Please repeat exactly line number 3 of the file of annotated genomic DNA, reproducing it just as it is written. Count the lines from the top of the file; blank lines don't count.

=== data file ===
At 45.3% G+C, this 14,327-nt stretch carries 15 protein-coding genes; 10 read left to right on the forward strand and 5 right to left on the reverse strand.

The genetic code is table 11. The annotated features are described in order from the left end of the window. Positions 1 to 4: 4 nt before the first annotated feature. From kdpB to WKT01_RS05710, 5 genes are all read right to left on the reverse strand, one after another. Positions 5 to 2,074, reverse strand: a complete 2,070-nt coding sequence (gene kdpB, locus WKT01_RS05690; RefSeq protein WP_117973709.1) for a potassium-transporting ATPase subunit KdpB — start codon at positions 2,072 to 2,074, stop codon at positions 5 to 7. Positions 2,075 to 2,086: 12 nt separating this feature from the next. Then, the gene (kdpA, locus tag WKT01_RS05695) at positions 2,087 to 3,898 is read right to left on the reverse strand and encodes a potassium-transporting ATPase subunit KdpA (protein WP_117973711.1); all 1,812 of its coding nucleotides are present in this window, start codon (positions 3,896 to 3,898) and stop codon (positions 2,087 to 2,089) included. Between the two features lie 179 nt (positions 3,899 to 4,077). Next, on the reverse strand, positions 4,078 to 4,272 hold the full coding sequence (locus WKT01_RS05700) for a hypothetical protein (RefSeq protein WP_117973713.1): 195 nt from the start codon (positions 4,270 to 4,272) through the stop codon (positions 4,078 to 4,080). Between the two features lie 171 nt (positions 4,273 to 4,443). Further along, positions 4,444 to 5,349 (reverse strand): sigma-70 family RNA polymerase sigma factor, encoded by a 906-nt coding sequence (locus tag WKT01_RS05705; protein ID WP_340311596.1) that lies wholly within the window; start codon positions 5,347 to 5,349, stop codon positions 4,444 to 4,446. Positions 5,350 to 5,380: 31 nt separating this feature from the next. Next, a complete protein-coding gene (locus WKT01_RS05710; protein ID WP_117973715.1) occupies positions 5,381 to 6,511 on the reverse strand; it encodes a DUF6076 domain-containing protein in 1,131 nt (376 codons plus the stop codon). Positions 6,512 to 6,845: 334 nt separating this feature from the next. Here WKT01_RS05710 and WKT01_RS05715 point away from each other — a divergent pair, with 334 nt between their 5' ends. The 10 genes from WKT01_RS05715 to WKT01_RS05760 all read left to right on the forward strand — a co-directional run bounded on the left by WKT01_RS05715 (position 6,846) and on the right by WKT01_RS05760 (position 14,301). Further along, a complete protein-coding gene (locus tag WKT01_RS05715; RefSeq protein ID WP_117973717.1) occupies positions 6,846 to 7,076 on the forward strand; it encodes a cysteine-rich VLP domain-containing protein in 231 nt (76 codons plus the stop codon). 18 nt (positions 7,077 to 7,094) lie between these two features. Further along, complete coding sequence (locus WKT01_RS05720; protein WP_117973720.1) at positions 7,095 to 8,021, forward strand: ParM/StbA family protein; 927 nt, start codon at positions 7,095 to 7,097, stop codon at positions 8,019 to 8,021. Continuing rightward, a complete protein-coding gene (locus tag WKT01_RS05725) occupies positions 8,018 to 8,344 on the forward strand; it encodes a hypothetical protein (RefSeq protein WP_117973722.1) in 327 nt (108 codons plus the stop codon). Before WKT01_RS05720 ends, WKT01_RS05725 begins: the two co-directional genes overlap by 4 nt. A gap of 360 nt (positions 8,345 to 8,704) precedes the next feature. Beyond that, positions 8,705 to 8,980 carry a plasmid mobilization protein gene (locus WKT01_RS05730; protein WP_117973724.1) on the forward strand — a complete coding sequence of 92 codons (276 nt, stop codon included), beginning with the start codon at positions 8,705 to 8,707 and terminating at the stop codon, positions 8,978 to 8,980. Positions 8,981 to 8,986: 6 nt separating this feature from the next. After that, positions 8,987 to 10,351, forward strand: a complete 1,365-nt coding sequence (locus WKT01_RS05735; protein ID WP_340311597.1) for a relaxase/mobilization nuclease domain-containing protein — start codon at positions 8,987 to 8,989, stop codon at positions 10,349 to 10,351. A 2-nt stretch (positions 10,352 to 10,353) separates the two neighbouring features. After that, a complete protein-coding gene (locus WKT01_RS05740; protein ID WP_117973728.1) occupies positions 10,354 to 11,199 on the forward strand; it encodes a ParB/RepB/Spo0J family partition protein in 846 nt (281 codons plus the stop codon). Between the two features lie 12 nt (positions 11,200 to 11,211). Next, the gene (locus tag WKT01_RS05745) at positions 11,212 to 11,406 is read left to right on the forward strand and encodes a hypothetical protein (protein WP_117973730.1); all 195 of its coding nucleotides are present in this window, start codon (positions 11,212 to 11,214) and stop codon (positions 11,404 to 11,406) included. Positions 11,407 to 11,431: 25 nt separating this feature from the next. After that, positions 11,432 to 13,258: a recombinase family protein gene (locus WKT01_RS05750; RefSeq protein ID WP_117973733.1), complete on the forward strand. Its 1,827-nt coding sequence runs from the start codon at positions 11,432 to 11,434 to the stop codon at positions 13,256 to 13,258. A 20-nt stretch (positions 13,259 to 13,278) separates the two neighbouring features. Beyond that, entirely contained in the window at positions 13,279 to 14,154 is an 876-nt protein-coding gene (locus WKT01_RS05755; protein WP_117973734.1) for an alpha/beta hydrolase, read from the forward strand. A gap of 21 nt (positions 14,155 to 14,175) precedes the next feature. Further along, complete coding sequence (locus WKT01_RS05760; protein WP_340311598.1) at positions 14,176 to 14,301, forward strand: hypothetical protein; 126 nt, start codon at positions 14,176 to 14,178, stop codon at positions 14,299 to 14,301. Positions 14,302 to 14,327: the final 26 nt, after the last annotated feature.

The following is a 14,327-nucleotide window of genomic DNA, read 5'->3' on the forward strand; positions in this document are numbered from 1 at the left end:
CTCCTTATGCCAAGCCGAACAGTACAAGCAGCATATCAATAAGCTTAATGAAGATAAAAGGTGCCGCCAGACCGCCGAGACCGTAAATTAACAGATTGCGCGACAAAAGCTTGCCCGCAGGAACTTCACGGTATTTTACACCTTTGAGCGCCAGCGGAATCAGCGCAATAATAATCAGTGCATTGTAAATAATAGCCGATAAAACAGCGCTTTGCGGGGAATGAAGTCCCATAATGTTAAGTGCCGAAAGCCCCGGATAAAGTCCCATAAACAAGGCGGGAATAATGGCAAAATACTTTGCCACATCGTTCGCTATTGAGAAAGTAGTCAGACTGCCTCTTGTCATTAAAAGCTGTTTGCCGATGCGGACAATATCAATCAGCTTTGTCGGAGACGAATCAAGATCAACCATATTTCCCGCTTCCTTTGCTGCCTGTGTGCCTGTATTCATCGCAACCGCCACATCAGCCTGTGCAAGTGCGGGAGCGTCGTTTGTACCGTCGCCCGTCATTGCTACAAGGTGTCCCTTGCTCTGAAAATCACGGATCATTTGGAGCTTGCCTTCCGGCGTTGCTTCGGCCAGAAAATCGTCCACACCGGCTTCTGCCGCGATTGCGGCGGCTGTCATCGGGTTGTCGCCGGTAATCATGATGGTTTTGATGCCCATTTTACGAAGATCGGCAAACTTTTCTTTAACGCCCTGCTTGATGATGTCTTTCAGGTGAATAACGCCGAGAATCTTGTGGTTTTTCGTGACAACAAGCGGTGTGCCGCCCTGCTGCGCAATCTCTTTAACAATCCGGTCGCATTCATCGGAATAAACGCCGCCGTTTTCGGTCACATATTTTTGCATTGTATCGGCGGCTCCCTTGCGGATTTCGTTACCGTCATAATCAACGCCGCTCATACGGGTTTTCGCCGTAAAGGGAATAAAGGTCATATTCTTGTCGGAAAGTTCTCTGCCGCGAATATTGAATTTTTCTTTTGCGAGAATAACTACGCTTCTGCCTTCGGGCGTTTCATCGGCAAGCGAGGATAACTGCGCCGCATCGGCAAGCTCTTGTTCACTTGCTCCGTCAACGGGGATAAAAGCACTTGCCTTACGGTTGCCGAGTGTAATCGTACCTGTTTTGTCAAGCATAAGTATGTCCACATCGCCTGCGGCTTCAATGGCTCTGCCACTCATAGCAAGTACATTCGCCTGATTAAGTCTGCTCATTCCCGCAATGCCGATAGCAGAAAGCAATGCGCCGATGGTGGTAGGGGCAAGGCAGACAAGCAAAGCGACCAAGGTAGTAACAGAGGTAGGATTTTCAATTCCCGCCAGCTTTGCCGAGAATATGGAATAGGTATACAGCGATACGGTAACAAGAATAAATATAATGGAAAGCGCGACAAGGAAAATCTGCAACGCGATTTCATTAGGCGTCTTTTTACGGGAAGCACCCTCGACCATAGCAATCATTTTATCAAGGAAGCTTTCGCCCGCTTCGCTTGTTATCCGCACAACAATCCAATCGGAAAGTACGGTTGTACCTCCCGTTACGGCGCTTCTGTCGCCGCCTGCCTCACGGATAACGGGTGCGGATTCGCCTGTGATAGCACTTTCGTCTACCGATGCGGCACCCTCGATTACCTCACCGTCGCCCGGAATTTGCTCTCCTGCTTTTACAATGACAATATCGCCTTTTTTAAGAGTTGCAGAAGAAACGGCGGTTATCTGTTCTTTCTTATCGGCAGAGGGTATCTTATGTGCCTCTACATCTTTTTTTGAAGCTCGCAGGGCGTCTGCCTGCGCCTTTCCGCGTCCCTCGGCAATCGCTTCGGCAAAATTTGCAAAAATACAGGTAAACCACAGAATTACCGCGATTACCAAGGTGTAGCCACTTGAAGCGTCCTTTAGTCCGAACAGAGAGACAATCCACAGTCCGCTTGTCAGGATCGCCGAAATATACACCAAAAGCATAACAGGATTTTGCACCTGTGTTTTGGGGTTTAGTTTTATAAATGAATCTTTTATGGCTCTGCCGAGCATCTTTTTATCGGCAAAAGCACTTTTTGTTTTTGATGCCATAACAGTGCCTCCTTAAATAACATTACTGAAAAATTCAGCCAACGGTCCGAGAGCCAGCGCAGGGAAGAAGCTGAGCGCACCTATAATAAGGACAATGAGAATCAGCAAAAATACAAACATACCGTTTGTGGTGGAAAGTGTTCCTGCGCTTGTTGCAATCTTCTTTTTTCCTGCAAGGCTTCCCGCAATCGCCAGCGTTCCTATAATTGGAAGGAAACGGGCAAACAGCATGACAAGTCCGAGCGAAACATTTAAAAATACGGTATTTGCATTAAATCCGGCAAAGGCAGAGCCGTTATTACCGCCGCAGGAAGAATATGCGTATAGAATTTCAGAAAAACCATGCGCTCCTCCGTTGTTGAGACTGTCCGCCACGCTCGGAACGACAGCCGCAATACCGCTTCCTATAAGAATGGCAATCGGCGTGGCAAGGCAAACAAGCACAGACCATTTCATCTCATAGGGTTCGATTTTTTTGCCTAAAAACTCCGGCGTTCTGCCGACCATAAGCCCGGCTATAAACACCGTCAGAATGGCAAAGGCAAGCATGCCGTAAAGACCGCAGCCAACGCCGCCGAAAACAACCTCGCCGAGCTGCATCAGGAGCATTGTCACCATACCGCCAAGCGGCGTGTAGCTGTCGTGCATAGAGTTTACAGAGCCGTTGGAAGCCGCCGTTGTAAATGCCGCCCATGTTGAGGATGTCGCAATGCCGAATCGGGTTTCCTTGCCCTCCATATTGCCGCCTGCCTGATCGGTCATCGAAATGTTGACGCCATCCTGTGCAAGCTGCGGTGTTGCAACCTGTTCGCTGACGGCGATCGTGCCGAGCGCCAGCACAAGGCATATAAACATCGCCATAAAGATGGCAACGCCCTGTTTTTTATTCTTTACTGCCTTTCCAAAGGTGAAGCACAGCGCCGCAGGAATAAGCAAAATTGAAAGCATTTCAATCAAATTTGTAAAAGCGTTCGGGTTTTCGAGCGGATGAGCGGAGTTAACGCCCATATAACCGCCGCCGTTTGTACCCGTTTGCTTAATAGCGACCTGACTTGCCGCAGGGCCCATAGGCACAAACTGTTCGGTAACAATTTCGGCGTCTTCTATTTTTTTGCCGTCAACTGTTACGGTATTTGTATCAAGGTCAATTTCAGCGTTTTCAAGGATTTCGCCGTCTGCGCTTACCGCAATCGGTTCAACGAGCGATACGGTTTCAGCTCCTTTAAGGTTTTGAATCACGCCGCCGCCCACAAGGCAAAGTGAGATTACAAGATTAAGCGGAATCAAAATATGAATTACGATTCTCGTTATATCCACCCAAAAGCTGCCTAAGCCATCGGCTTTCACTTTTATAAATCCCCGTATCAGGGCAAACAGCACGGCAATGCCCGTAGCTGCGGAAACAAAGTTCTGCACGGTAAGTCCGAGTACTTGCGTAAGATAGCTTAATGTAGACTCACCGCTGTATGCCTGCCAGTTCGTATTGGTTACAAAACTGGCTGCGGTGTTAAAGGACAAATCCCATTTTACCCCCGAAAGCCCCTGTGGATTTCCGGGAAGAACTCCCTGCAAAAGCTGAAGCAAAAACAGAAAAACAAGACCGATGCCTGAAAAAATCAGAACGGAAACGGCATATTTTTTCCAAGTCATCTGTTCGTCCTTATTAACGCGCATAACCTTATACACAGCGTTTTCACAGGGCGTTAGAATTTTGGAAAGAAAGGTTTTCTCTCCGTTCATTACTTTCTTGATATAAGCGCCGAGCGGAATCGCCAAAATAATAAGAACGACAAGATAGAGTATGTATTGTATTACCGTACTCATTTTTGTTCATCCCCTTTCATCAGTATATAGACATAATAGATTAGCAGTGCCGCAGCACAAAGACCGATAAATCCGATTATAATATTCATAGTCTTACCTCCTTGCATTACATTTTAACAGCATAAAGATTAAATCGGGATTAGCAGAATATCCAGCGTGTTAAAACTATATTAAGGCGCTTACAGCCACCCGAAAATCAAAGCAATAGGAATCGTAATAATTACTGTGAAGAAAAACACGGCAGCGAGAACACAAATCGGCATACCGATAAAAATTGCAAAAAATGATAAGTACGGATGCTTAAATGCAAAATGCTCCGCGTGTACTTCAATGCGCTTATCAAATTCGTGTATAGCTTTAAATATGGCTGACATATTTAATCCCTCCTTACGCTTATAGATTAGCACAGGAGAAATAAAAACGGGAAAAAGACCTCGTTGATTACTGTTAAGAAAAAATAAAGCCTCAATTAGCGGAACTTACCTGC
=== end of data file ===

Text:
The following is a 14,327-nucleotide window of genomic DNA, read 5'->3' on the forward strand; positions in this document are numbered from 1 at the left end: